How to keep healthy as a writer: body, mind and soul

'The happy writer' Image source: ToneBlog

‘The happy writer’
Image source: ToneBlog

This post is something different for me – a collation of all the research I’ve done into how I can stay happy and healthy as a writer and editor. We live in a stress-filled age, and writing requires us to not be stressed, because stressed people aren’t creative, as I’ve previously explained.

All the “health” tips here are ones that I personally have tried and found helpful, so I hope they help you, too!



At BWF in the Burbs this year, Australian fantasy author Trudi Canavan gave us this invaluable tip:

“Look after your bodies. Writing is hunched over a computer, fingers working furiously for extended periods. It’s an unnatural position that soon leads to RSI if you do it for years on end.”

She recommended we take lots of breaks from the hunched, sitting position.

For her, unfortunately, RSI is a daily issue, which is inconvenient now that she’s a full-time writer (the dream!). Because of the pain, she can now only sit down to write for half an hour at a time before getting up from the computer again. She does that over and over all day, because she has to. (Gosh! It takes me at least ten minutes just to get into the swing of things with my story again after a break – imagine only having twenty useful writing minutes each time you sit down to write.)

So don’t make the same mistake as Trudi and let it get too late to avoid RSI. Get up and walk around. Pat the dog. Do some quick yoga stretches at your computer! I got into this when I was working a job that was 8 hours a day at a computer, and it worked wonders for my lower back pain.

‘5 Office Yoga Poses (That Won't Freak Out Your Coworkers)’ Image source: Meredith Nordhem, Huffington Post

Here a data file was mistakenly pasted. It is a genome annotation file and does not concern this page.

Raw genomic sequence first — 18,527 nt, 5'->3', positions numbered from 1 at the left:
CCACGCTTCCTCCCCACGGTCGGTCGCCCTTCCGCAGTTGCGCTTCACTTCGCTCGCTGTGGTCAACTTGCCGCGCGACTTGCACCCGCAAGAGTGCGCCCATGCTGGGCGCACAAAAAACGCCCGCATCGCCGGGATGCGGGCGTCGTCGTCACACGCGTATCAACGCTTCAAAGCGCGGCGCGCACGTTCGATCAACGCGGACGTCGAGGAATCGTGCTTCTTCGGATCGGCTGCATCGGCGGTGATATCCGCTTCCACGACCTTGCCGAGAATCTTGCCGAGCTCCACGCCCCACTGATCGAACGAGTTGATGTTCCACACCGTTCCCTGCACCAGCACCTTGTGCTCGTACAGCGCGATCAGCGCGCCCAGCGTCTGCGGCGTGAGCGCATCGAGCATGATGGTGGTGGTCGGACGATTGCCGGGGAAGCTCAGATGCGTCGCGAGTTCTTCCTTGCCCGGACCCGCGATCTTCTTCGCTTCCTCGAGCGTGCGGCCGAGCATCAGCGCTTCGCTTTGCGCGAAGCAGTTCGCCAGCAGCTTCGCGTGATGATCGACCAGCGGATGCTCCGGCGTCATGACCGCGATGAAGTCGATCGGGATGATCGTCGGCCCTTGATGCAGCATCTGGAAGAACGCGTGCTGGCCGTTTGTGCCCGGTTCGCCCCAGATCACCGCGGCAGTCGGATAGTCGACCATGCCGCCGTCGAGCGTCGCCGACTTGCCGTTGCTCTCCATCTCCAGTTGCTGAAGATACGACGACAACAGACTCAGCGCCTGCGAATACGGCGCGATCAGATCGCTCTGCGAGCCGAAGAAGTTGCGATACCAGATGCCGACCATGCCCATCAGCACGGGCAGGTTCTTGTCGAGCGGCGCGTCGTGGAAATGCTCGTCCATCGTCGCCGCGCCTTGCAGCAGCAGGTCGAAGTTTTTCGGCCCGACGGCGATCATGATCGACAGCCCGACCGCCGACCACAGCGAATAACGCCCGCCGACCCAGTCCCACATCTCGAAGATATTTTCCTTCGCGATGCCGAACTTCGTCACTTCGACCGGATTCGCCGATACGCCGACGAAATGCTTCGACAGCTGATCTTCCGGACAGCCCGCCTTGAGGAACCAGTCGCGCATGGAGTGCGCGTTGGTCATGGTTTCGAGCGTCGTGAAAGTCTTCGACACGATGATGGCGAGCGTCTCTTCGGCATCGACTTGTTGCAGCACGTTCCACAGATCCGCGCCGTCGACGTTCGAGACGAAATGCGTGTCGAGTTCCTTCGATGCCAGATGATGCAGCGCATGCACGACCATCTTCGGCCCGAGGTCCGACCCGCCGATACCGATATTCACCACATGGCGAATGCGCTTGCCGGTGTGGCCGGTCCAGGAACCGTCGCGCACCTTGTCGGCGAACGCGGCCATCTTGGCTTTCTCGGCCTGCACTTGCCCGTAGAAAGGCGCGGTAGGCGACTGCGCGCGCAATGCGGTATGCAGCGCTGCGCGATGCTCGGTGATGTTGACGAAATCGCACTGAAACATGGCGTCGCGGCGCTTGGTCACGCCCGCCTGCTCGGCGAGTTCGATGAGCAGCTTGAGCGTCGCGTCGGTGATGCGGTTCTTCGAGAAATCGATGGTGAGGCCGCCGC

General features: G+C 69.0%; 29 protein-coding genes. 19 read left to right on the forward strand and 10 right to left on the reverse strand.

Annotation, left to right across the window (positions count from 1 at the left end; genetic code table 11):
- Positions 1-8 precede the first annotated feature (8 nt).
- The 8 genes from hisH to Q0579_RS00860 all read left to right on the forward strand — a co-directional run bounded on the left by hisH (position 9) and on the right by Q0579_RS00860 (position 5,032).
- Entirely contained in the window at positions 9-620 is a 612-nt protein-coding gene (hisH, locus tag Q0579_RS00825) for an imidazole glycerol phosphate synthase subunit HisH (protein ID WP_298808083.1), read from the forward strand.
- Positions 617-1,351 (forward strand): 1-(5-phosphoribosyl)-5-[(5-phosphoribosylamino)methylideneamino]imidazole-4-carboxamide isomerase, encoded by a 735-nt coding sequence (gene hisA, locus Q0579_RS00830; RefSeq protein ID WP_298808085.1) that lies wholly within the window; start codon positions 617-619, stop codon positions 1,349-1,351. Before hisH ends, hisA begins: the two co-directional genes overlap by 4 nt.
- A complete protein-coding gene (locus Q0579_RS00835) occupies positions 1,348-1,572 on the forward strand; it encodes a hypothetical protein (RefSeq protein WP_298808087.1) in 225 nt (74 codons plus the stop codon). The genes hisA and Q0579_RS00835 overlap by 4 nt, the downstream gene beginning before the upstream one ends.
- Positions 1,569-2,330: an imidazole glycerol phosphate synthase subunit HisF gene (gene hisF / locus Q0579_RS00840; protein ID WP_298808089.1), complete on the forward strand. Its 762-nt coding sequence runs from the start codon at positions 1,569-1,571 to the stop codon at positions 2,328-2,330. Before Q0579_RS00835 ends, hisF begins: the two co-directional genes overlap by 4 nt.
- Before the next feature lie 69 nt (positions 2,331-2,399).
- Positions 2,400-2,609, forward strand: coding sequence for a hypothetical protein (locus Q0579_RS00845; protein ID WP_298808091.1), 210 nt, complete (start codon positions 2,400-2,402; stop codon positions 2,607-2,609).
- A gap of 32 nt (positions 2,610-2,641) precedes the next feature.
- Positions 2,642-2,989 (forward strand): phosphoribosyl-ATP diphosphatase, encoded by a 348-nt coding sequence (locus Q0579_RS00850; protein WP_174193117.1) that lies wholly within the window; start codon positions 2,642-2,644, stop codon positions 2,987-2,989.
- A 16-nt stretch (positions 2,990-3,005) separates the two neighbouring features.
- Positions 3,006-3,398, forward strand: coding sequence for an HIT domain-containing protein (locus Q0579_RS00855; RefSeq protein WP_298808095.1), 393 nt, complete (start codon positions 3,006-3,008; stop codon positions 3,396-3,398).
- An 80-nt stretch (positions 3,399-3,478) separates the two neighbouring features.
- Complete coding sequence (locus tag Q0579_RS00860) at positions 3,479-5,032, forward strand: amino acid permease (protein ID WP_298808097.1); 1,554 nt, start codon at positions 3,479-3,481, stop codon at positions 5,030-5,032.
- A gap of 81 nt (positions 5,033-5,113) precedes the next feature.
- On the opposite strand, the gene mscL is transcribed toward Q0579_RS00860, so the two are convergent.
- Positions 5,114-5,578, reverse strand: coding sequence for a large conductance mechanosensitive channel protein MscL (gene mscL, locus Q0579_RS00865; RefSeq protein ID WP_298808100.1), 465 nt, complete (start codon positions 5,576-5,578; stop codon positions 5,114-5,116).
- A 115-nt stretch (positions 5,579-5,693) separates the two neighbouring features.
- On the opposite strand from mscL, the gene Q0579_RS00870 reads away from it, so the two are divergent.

‘5 Office Yoga Poses (That Won’t Freak Out Your Coworkers)’
Image source: Meredith Nordhem, Huffington Post

The other issue is that many of us write on a computer, as well as working during the day on a computer, which means a lot of screen time in your day! And that’s terrible for your eyes.

Take care of your eyesight Image source: Human Health

Take care of your eyesight
Image source: Human Health

Screens stop you from blinking as much. This means your eyes dry out faster and have to work harder to stay focussed on that one spot.

Screens also make you focus at short range for as long as you’re looking at them. If you focus at short range for too long, it shortens your eyeball and leading to short-sightedness and glasses! We need to look up at least every half hour, and spent a minute using our distance vision, if we want to keep our eyes the right shape and nice and moist.

When I started law school, my eyes were around prescription -1.5 and -2.5. But in law school there is a loooooot of reading, a lot of tiny print in case notes, and a lot of screen time. So by the time I left, my prescription was more like -3.5 and -4.75. Phew! (These days it’s even worse – don’t ask.)